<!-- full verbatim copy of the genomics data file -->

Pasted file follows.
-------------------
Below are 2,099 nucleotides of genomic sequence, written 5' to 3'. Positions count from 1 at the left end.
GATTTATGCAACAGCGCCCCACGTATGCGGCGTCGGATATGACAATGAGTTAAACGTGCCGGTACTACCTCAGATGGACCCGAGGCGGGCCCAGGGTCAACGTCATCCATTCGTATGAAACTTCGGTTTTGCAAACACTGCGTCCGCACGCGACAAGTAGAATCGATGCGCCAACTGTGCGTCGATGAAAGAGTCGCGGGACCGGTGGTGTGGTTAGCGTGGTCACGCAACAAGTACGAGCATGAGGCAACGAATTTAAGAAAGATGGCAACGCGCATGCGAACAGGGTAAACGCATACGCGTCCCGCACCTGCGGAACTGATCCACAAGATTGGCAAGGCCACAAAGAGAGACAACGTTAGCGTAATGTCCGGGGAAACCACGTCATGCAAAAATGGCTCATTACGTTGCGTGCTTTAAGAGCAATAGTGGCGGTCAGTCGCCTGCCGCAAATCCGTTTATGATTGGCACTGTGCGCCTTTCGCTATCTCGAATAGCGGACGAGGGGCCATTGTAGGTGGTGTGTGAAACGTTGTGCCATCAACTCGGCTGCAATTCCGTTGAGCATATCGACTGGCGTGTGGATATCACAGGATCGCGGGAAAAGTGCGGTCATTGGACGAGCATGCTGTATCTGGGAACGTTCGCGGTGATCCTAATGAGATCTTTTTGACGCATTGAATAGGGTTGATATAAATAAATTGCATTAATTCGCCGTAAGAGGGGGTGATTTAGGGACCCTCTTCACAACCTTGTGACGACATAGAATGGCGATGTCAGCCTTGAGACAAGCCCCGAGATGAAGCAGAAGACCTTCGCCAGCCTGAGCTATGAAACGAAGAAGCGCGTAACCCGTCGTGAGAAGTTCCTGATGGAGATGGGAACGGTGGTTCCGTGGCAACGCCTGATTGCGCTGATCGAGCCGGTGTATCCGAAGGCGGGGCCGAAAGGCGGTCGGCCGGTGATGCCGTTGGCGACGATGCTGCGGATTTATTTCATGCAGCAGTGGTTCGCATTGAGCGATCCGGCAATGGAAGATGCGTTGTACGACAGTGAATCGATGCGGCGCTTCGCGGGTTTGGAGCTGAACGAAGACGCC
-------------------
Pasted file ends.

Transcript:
Below are 2,099 nucleotides of genomic sequence, written 5' to 3'. Positions count from 1 at the left end.
GATTTATGCAACAGCGCCCCACGTATGCGGCGTCGGATATGACAATGAGTTAAACGTGCCGGTACTACCTCAGATGGACCCGAGGCGGGCCCAGGGTCAACGTCATCCATTCGTATGAAACTTCGGTTTTGCAAACACTGCGTCCGCACGCGACAAGTAGAATCGATGCGCCAACTGTGCGTCGATGAAAGAGTCGCGGGACCGGTGGTGTGGTTAGCGTGGTCACGCAACAAGTACGAGCATGAGGCAACGAATTTAAGAAAGATGGCAACGCGCATGCGAACAGGGTAAACGCATACGCGTCCCGCACCTGCGGAACTGATCCACAAGATTGGCAAGGCCACAAAGAGAGACAACGTTAGCGTAATGTCCGGGGAAACCACGTCATGCAAAAATGGCTCATTACGTTGCGTGCTTTAAGAGCAATAGTGGCGGTCAGTCGCCTGCCGCAAATCCGTTTATGATTGGCACTGTGCGCCTTTCGCTATCTCGAATAGCGGACGAGGGGCCATTGTAGGTGGTGTGTGAAACGTTGTGCCATCAACTCGGCTGCAATTCCGTTGAGCATATCGACTGGCGTGTGGATATCACAGGATCGCGGGAAAAGTGCGGTCATTGGACGAGCATGCTGTATCTGGGAACGTTCGCGGTGATCCTAATGAGATCTTTTTGACGCATTGAATAGGGTTGATATAAATAAATTGCATTAATTCGCCGTAAGAGGGGGTGATTTAGGGACCCTCTTCACAACCTTGTGACGACATAGAATGGCGATGTCAGCCTTGAGACAAGCCCCGAGATGAAGCAGAAGACCTTCGCCAGCCTGAGCTATGAAACGAAGAAGCGCGTAACCCGTCGTGAGAAGTTCCTGATGGAGATGGGAACGGTGGTTCCGTGGCAACGCCTGATTGCGCTGATCGAGCCGGTGTATCCGAAGGCGGGGCCGAAAGGCGGTCGGCCGGTGATGCCGTTGGCGACGATGCTGCGGATTTATTTCATGCAGCAGTGGTTCGCATTGAGCGATCCGGCAATGGAAGATGCGTTGTACGACAGTGAATCGATGCGGCGCTTCGCGGGTTTGGAGCTGAACGAAGACGCC